Poughkeepsie Student Dies from Powassan virus, a Tick-borne Disease◀ Back To Blog
August 19, 2013
A Hudson Valley student from Poughkeepsie, NY passed away last week, from complications due to the Powassan virus – a disease transmitted by ticks that is similar to Lyme’s disease only much more dangerous according to the Poughkeepsie Journal.
It was a cough. A headache. Joseph Elone was tired.
Doctors were puzzled by the symptoms, but there was nothing that indicated the City of Poughkeepsie 17-year-old would collapse in front of his home on a mild August night. “The whole idea … that he just dropped dead, that just blows my mind,” Benedict Elone said. “That is unfathomable.”
The Dutchess County Department of Health issued its third health advisory in four years to local doctors about Powassan, saying the virus is suspected in this case.
In an exclusive interview with the Poughkeepsie Journal, Joseph Elone’s family talked about his life and the need for the public to be more aware of this potentially deadly tick-borne virus.
His tragic death underscores growing concern about the untreatable virus that can be transmitted via tick bite in as little as 15 minutes. Joseph Elone had a minor cough, fatigue and a headache for about two weeks but there were no signs the illness would be fatal, his family said. He visited a doctor who checked for Lyme disease and strep throat but the tests were negative.
Last month, the journal Parasites & Vectors published a study that found as many as 6 percent of ticks in some parts of the Hudson Valley carried a variant of the virus responsible for Powassan. The rate, while low compared with the percentage that carry the Lyme pathogen, was higher than researchers expected.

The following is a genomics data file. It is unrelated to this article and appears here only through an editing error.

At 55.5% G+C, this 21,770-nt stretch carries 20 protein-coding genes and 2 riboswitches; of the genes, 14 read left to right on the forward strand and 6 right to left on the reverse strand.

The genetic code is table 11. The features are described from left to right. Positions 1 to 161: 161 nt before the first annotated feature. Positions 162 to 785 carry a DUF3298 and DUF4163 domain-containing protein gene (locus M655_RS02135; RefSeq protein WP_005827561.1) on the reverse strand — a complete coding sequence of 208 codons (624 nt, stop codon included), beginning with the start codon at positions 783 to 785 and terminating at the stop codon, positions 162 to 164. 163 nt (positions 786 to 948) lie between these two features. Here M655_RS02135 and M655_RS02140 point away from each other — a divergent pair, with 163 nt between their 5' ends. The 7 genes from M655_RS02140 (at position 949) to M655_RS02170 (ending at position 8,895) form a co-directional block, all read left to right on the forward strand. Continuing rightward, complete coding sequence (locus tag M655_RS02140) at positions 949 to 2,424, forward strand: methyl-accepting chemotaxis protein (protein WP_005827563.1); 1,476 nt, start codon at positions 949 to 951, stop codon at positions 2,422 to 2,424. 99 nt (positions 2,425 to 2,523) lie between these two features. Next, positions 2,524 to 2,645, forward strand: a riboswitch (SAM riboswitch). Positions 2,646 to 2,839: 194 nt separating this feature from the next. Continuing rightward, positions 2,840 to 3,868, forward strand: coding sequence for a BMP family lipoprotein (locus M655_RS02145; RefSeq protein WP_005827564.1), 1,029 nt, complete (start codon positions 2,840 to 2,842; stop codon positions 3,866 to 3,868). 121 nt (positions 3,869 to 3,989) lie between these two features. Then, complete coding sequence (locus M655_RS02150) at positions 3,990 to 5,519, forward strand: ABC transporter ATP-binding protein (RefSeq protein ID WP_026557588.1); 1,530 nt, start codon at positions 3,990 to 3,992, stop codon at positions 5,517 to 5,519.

Locally, Powassan virus has been found in Saratoga, Albany, Rensselaer and Columbia Counties. One type of POW virus is carried by Ixodes scapularis (known as the blacklegged tick or deer tick), the same tick that transmits Lyme disease, human anaplasmosis, and babesiosis. The blacklegged tick is common in many wooded areas. This time interval is not known for POW virus, but it is likely much shorter than the time needed for Lyme disease (24-48 hours) or anaplasmosis (12-24 hours).
Living in and around the Capital Region it is inevitable you will come across ticks. Unfortunately, keeping these insects away from your property is nearly impossible, but our pest management services can help. With simple precautions and understanding how to remove a tick you can potentially avoid encounters with these biting insects. Thomas Pest Services, your Saratoga pest control experts can help reduce you and your families’ risk. If you live in Clifton Park or elsewhere in the Capital Region and need assistance getting rid of ticks , fill out our contact form today!